The process of cellular respiration is necessary for a dormant seed to stay alive and begin germination. Cellular respiration provides the seed with the necessary nutrients and the energy to sprout roots and leaves.
Seeds stay dormant until they experience the right temperature and moisture conditions to germinate. Under the right conditions, a seed absorbs water and swells, activating enzymes that increase cellular respiration. Respiration happens in the mitochondria and cytoplasm of the seed's cells.
The seed's stored food is then converted into energy. The seed's cells grow and cause the seed coat to split. The root shoot grows out of the seed coat, anchors the seed in soil, and absorbs nutrients for further growth. Without the increase in cellular respiration, the seed stays dormant. Once germination and increased cellular respiration begin, the seed cannot return to a dormant state. If the seed dehydrates or freezes at this point, it dies.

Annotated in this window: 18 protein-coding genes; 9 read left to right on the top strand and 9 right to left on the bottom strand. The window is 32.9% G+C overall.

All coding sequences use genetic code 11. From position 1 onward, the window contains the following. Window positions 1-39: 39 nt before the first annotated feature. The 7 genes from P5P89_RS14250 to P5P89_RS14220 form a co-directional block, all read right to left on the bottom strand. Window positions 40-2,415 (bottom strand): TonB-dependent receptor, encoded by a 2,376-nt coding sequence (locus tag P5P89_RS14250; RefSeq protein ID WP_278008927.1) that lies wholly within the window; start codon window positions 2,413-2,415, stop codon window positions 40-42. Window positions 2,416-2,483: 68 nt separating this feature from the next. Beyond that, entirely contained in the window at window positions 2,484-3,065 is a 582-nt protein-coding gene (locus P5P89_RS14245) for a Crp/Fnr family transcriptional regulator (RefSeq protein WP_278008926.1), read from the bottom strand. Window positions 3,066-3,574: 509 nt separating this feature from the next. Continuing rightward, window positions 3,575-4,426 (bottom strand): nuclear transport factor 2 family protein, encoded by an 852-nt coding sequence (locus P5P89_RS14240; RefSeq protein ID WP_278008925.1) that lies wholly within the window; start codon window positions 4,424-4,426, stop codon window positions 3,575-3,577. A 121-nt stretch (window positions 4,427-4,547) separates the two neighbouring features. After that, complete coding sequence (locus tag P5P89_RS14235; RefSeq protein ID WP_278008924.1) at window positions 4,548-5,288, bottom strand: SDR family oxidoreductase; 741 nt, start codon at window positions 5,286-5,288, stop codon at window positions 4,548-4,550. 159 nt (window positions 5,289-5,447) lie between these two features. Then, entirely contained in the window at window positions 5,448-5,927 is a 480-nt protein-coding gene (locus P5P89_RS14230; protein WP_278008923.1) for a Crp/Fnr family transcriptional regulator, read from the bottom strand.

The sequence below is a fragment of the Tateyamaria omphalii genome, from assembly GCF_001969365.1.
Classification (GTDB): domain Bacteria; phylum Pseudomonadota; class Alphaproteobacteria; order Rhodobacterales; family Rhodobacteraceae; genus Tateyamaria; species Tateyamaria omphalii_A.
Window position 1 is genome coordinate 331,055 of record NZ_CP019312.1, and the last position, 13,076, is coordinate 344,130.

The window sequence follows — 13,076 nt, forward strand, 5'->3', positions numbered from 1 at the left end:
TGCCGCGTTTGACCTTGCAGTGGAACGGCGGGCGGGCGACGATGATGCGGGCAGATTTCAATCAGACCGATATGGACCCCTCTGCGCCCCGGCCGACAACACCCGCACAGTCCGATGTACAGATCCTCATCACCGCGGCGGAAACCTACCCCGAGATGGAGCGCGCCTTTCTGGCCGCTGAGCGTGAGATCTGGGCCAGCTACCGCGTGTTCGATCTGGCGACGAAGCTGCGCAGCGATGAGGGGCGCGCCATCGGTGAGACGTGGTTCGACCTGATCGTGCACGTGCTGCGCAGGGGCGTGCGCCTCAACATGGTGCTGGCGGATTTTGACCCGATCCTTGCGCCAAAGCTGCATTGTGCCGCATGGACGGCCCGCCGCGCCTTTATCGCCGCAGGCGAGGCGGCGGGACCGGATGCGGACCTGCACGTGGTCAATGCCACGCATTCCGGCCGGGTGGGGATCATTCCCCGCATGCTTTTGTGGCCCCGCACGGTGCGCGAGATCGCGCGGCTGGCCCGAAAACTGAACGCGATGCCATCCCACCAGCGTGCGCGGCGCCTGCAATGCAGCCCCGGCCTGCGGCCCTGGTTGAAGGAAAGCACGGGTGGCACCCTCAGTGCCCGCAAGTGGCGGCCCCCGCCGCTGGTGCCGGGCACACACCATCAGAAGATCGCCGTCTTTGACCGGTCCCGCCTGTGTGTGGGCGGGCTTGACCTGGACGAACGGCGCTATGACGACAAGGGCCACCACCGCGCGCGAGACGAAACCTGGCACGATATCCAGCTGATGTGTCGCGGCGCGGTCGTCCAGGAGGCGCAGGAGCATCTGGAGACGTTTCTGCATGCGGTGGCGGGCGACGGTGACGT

Although dormant seeds look lifeless, they maintain a slow rate of cellular respiration. Respiration is slower in cold weather than in warm weather, which is why dormant seeds survive longer in cold temperatures. Because low levels of oxygen cause slow respiration, dormant seeds also last longer in low-oxygen environments.